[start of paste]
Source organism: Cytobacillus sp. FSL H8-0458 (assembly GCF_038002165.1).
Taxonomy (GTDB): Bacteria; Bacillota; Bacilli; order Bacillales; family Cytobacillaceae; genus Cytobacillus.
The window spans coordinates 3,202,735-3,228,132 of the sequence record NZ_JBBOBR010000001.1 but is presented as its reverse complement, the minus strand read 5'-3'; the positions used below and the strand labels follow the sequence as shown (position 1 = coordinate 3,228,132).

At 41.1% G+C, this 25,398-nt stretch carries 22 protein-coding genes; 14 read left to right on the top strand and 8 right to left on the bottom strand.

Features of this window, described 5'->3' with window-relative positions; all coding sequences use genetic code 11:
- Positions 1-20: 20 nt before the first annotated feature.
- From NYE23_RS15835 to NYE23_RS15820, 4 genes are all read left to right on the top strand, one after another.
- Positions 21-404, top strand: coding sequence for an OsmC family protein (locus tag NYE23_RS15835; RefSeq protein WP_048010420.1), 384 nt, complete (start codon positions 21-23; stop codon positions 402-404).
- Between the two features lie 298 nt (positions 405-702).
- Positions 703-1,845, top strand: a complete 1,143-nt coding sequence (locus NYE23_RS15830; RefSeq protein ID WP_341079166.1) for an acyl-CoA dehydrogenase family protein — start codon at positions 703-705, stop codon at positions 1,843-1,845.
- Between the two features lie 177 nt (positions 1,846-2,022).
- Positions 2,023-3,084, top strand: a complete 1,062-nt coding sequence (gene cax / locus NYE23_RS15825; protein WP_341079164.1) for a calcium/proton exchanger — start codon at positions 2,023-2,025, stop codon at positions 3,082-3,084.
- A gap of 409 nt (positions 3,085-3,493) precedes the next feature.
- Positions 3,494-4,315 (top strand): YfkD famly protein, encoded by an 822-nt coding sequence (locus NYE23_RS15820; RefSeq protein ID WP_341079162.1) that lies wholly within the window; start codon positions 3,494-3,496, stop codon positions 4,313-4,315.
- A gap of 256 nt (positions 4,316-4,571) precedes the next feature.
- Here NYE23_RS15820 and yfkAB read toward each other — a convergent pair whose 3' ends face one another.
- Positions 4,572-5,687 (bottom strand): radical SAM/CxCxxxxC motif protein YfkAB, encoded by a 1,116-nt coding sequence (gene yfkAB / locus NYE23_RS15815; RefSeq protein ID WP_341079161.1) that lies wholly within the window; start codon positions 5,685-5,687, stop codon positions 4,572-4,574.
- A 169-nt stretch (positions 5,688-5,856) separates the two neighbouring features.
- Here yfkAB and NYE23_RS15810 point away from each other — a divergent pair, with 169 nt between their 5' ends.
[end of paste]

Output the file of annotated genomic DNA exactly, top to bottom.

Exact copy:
Source organism: Cytobacillus sp. FSL H8-0458 (assembly GCF_038002165.1).
Taxonomy (GTDB): Bacteria; Bacillota; Bacilli; order Bacillales; family Cytobacillaceae; genus Cytobacillus.
The window spans coordinates 3,202,735-3,228,132 of the sequence record NZ_JBBOBR010000001.1 but is presented as its reverse complement, the minus strand read 5'-3'; the positions used below and the strand labels follow the sequence as shown (position 1 = coordinate 3,228,132).

At 41.1% G+C, this 25,398-nt stretch carries 22 protein-coding genes; 14 read left to right on the top strand and 8 right to left on the bottom strand.

Features of this window, described 5'->3' with window-relative positions; all coding sequences use genetic code 11:
- Positions 1-20: 20 nt before the first annotated feature.
- From NYE23_RS15835 to NYE23_RS15820, 4 genes are all read left to right on the top strand, one after another.
- Positions 21-404, top strand: coding sequence for an OsmC family protein (locus tag NYE23_RS15835; RefSeq protein WP_048010420.1), 384 nt, complete (start codon positions 21-23; stop codon positions 402-404).
- Between the two features lie 298 nt (positions 405-702).
- Positions 703-1,845, top strand: a complete 1,143-nt coding sequence (locus NYE23_RS15830; RefSeq protein ID WP_341079166.1) for an acyl-CoA dehydrogenase family protein — start codon at positions 703-705, stop codon at positions 1,843-1,845.
- Between the two features lie 177 nt (positions 1,846-2,022).
- Positions 2,023-3,084, top strand: a complete 1,062-nt coding sequence (gene cax / locus NYE23_RS15825; protein WP_341079164.1) for a calcium/proton exchanger — start codon at positions 2,023-2,025, stop codon at positions 3,082-3,084.
- A gap of 409 nt (positions 3,085-3,493) precedes the next feature.
- Positions 3,494-4,315 (top strand): YfkD famly protein, encoded by an 822-nt coding sequence (locus NYE23_RS15820; RefSeq protein ID WP_341079162.1) that lies wholly within the window; start codon positions 3,494-3,496, stop codon positions 4,313-4,315.
- A gap of 256 nt (positions 4,316-4,571) precedes the next feature.
- Here NYE23_RS15820 and yfkAB read toward each other — a convergent pair whose 3' ends face one another.
- Positions 4,572-5,687 (bottom strand): radical SAM/CxCxxxxC motif protein YfkAB, encoded by a 1,116-nt coding sequence (gene yfkAB / locus NYE23_RS15815; RefSeq protein ID WP_341079161.1) that lies wholly within the window; start codon positions 5,685-5,687, stop codon positions 4,572-4,574.
- A 169-nt stretch (positions 5,688-5,856) separates the two neighbouring features.
- Here yfkAB and NYE23_RS15810 point away from each other — a divergent pair, with 169 nt between their 5' ends.